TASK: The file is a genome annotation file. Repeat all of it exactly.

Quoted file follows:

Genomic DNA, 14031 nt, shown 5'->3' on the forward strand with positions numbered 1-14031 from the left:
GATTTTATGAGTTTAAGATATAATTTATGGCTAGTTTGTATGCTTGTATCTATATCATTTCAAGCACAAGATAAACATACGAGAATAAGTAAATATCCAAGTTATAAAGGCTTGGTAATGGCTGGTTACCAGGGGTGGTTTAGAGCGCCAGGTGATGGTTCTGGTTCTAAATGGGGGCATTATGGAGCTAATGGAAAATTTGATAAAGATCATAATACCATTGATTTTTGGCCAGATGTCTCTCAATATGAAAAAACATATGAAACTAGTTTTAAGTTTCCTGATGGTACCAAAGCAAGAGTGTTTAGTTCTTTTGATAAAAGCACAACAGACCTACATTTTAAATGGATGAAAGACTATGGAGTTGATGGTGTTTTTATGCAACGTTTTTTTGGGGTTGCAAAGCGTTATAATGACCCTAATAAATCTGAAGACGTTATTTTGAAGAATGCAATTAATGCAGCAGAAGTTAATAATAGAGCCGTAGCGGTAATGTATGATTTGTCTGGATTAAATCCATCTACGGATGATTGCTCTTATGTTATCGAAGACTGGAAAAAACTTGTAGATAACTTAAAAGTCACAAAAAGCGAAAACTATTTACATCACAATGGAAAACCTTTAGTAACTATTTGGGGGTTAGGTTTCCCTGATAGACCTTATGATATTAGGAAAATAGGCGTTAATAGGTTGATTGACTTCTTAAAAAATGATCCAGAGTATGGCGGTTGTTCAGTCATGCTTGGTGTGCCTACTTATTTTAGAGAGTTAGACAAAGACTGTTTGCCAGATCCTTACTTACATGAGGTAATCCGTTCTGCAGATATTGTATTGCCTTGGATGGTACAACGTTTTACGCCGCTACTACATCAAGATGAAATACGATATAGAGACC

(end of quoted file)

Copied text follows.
Genomic DNA, 14031 nt, shown 5'->3' on the forward strand with positions numbered 1-14031 from the left:
GATTTTATGAGTTTAAGATATAATTTATGGCTAGTTTGTATGCTTGTATCTATATCATTTCAAGCACAAGATAAACATACGAGAATAAGTAAATATCCAAGTTATAAAGGCTTGGTAATGGCTGGTTACCAGGGGTGGTTTAGAGCGCCAGGTGATGGTTCTGGTTCTAAATGGGGGCATTATGGAGCTAATGGAAAATTTGATAAAGATCATAATACCATTGATTTTTGGCCAGATGTCTCTCAATATGAAAAAACATATGAAACTAGTTTTAAGTTTCCTGATGGTACCAAAGCAAGAGTGTTTAGTTCTTTTGATAAAAGCACAACAGACCTACATTTTAAATGGATGAAAGACTATGGAGTTGATGGTGTTTTTATGCAACGTTTTTTTGGGGTTGCAAAGCGTTATAATGACCCTAATAAATCTGAAGACGTTATTTTGAAGAATGCAATTAATGCAGCAGAAGTTAATAATAGAGCCGTAGCGGTAATGTATGATTTGTCTGGATTAAATCCATCTACGGATGATTGCTCTTATGTTATCGAAGACTGGAAAAAACTTGTAGATAACTTAAAAGTCACAAAAAGCGAAAACTATTTACATCACAATGGAAAACCTTTAGTAACTATTTGGGGGTTAGGTTTCCCTGATAGACCTTATGATATTAGGAAAATAGGCGTTAATAGGTTGATTGACTTCTTAAAAAATGATCCAGAGTATGGCGGTTGTTCAGTCATGCTTGGTGTGCCTACTTATTTTAGAGAGTTAGACAAAGACTGTTTGCCAGATCCTTACTTACATGAGGTAATCCGTTCTGCAGATATTGTATTGCCTTGGATGGTACAACGTTTTACGCCGCTACTACATCAAGATGAAATACGATATAGAGACC